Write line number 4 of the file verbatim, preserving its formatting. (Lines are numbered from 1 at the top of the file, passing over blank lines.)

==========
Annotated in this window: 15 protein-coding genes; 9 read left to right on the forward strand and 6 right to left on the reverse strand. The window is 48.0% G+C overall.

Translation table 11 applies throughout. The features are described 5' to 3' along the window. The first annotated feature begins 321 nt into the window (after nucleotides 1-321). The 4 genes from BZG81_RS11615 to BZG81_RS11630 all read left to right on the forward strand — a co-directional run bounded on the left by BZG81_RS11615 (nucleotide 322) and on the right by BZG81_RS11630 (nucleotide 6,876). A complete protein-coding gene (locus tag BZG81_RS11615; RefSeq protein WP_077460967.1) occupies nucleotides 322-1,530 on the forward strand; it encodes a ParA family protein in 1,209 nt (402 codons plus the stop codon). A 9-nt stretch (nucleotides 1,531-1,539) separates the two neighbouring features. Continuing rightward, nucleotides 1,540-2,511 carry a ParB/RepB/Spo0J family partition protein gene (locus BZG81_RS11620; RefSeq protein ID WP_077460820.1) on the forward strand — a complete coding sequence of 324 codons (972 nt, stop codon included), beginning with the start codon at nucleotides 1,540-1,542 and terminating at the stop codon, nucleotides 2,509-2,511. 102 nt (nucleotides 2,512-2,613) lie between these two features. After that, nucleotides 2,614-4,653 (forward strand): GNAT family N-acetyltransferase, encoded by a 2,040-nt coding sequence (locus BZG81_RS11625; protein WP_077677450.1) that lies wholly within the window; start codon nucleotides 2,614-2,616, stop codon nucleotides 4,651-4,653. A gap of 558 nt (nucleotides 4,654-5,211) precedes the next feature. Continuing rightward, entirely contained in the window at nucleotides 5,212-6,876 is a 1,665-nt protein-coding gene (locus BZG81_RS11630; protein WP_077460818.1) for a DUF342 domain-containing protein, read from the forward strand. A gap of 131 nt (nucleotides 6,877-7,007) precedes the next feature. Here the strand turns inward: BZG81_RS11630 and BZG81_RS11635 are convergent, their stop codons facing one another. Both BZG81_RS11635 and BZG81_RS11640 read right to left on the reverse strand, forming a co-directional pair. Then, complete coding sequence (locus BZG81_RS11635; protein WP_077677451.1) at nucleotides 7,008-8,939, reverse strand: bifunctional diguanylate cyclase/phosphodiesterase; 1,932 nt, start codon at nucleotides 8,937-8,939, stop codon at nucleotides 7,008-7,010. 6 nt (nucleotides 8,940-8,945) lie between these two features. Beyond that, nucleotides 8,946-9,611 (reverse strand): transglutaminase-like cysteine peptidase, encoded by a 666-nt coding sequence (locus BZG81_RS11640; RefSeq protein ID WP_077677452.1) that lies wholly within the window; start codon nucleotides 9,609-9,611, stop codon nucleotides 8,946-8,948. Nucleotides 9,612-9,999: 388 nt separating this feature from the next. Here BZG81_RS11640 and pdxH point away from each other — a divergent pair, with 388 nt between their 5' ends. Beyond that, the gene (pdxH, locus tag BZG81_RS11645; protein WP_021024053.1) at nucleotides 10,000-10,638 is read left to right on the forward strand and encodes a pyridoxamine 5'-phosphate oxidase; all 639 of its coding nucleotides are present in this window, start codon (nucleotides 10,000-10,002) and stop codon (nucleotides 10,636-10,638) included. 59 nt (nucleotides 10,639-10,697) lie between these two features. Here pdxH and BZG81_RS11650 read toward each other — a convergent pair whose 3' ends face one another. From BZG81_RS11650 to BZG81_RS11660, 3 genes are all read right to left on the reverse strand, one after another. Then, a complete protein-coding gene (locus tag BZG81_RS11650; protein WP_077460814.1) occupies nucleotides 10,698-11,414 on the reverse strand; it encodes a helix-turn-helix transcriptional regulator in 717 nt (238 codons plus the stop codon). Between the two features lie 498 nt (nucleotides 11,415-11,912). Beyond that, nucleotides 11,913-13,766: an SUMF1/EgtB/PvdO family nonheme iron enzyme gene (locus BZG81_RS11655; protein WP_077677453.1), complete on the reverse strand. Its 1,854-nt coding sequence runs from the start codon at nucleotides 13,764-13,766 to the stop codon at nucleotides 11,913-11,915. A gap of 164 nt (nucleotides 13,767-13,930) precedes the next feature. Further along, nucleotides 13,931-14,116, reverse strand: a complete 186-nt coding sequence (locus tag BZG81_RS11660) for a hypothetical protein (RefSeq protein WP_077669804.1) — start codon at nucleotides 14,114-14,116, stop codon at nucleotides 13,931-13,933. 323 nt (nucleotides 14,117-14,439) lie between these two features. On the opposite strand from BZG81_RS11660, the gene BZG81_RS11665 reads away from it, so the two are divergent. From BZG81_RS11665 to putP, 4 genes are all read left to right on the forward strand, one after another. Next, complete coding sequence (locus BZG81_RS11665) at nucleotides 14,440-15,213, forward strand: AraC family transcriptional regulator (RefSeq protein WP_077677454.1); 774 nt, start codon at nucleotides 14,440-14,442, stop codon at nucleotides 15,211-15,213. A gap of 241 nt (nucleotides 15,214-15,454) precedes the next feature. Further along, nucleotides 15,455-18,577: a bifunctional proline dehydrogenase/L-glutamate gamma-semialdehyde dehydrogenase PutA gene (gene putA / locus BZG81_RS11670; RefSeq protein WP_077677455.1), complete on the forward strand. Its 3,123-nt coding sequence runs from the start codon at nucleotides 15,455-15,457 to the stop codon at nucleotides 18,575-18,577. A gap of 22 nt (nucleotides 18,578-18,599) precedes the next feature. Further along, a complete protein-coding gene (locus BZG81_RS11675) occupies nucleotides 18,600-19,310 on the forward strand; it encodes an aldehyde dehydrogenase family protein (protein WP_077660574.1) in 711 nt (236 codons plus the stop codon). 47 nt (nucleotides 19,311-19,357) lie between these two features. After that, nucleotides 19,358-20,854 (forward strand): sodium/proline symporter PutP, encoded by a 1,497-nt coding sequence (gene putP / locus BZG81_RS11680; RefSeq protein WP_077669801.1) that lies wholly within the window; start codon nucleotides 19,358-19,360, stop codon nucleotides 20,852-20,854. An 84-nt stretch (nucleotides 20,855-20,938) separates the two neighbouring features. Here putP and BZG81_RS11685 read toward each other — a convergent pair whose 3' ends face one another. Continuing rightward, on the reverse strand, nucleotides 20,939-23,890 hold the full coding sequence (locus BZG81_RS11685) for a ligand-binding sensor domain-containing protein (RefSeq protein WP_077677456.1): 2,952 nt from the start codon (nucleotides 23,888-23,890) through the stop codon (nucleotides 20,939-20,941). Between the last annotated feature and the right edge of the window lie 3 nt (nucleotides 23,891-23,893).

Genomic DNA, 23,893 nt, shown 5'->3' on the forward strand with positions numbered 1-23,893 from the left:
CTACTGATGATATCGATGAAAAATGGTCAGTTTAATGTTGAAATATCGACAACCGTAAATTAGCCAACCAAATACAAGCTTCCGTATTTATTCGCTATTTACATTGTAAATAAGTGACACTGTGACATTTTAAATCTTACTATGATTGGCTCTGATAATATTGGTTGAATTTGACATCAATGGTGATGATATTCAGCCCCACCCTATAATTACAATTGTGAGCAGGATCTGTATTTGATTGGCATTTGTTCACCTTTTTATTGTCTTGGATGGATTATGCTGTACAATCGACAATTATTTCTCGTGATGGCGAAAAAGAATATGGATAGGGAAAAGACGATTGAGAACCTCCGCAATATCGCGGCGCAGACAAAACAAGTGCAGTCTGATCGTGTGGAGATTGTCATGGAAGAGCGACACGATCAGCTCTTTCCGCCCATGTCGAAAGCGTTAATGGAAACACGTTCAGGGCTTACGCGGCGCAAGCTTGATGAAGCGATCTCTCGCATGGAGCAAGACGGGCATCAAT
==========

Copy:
CTACTGATGATATCGATGAAAAATGGTCAGTTTAATGTTGAAATATCGACAACCGTAAATTAGCCAACCAAATACAAGCTTCCGTATTTATTCGCTATTTACATTGTAAATAAGTGACACTGTGACATTTTAAATCTTACTATGATTGGCTCTGATAATATTGGTTGAATTTGACATCAATGGTGATGATATTCAGCCCCACCCTATAATTACAATTGTGAGCAGGATCTGTATTTGATTGGCATTTGTTCACCTTTTTATTGTCTTGGATGGATTATGCTGTACAATCGACAATTATTTCTCGTGATGGCGAAAAAGAATATGGATAGGGAAAAGACGATTGAGAACCTCCGCAATATCGCGGCGCAGACAAAACAAGTGCAGTCTGATCGTGTGGAGATTGTCATGGAAGAGCGACACGATCAGCTCTTTCCGCCCATGTCGAAAGCGTTAATGGAAACACGTTCAGGGCTTACGCGGCGCAAGCTTGATGAAGCGATCTCTCGCATGGAGCAAGACGGGCATCAAT